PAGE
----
Better Viewing Experiences Make 24/7 News a TV Format Superpower

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(Image credit: Amagi)

The ability to mix live, tape-delayed, pre-recorded and “feels live” content into a seamless and cohesive 24x7 channel experience has been a recipe for differentiated success in traditional linear cable and broadcast TV. But news channels have an additional obligation: to be prepared to cover breaking news events that have a major health, safety, economic or social impact on their audience. 

In a pre-cloud era, “lighting up” a control room was no small feat. Even today, most master control rooms are built around baseband facilities and studios that have been foundational to television for the past few decades. But in today’s work-from-anywhere environment, cloud production, master control and playout make it much simpler to “go live” at any moment. That capability to light up a virtual control room with little effort has an impact on when and how newsrooms decide to break into existing programming for updates.

Competition for viewers’ attention is fiercer than ever, and the need for live talent and breaking-news coverage is critical. This requires additional investment to be sure. But how much live content do channels actually need to create an engaging 24/7 feed? To what extent can real-time graphics or generative AI fill the gaps between those live on-air hours?  

The truth is, we don’t yet have the answers to these questions. We don’t know how news content will evolve nor how viewer tastes will react. After all, free linear streaming on connected TVs is still in its infancy. But it is clear that CTV advertising is growing and maturing, making it easier to efficiently monetize narrower audiences. So, the answer? Experimentation. We can cross the gaps above with a strategy that lives on the content innovation vector.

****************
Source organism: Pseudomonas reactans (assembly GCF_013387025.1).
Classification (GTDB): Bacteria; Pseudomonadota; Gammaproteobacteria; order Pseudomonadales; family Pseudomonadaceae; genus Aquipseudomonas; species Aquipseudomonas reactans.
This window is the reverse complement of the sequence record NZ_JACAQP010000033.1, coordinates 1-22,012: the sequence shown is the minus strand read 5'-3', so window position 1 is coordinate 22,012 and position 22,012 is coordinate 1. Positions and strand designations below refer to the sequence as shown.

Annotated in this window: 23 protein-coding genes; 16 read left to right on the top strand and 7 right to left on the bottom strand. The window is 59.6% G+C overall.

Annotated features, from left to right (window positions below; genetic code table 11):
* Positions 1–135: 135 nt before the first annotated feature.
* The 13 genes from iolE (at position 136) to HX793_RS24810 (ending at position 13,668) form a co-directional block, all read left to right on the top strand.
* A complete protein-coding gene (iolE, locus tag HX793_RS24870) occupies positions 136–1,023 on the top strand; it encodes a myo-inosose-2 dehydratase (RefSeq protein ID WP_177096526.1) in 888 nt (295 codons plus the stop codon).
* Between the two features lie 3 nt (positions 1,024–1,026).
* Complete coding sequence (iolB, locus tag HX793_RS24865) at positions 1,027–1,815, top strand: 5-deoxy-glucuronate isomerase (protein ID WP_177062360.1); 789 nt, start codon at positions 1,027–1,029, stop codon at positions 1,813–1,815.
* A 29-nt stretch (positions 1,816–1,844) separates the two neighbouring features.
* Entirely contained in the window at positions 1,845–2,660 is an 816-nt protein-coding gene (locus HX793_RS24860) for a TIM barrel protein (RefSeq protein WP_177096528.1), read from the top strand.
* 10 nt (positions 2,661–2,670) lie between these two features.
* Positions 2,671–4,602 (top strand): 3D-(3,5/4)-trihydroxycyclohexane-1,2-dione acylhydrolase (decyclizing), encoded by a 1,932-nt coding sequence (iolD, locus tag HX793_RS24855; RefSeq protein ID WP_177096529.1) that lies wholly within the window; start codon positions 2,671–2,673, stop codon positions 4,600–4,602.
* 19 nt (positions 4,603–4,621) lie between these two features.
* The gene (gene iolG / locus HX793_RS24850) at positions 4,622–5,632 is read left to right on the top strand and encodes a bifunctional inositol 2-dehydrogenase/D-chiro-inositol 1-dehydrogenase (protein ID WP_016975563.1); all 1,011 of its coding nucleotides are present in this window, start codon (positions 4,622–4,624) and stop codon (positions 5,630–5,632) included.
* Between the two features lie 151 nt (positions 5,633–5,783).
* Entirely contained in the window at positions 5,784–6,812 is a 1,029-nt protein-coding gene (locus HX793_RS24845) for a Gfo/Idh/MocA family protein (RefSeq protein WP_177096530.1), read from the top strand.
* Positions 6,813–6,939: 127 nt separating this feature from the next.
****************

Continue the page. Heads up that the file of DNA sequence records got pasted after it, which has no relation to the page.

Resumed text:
Using purpose-built tools, news channels can experiment creatively and watch real-time metrics of streaming TV — including both concurrent viewership and viewer reach across time — to understand what’s working and what’s not. From there, it’s a matter of iteration and execution, building on wins and moving swiftly past the losses.

This “test and learn” programming strategy can be executed by exploiting three trends:

  • The explosion of cloud production, AI and creative tools for producers, journalists and editors that have already broadened and deepened the canvas for newsrooms. The movement toward cloud and remote production architectures has been in progress for a decade. But COVID-19 proved cloud tools and remote production work well, and are only getting better.
  • The rising potential for content exchanges, press-pool feeds, and other forms of shared or licensed content to help fill a range of gaps in the programming wheel. Video marketplaces are popping up to enable companies like Nexstar, CNN, Reuters, the AP and others to help not only cover breaking events anywhere in the world, but also with regular and customized daily clips, such as weather updates.
  • The “creator economy” talent pool. For better or worse, social media is here to stay and it has dramatically boosted the available talent pool for news content creation globally. One analysis estimated there may be as many as 24,000 YouTube channels with over 1 million subscribers. Today we see a second (or third?) generation of digital natives hitting their adult years — a labor force that’s expert at creating engaging videos using nothing but a mobile phone or browser. On top of this, they’ve trained today’s audiences to expect more authenticity and humanity in their on-air companions. High quality is still paramount, but the definition of that metric has changed in the minds of many consumers.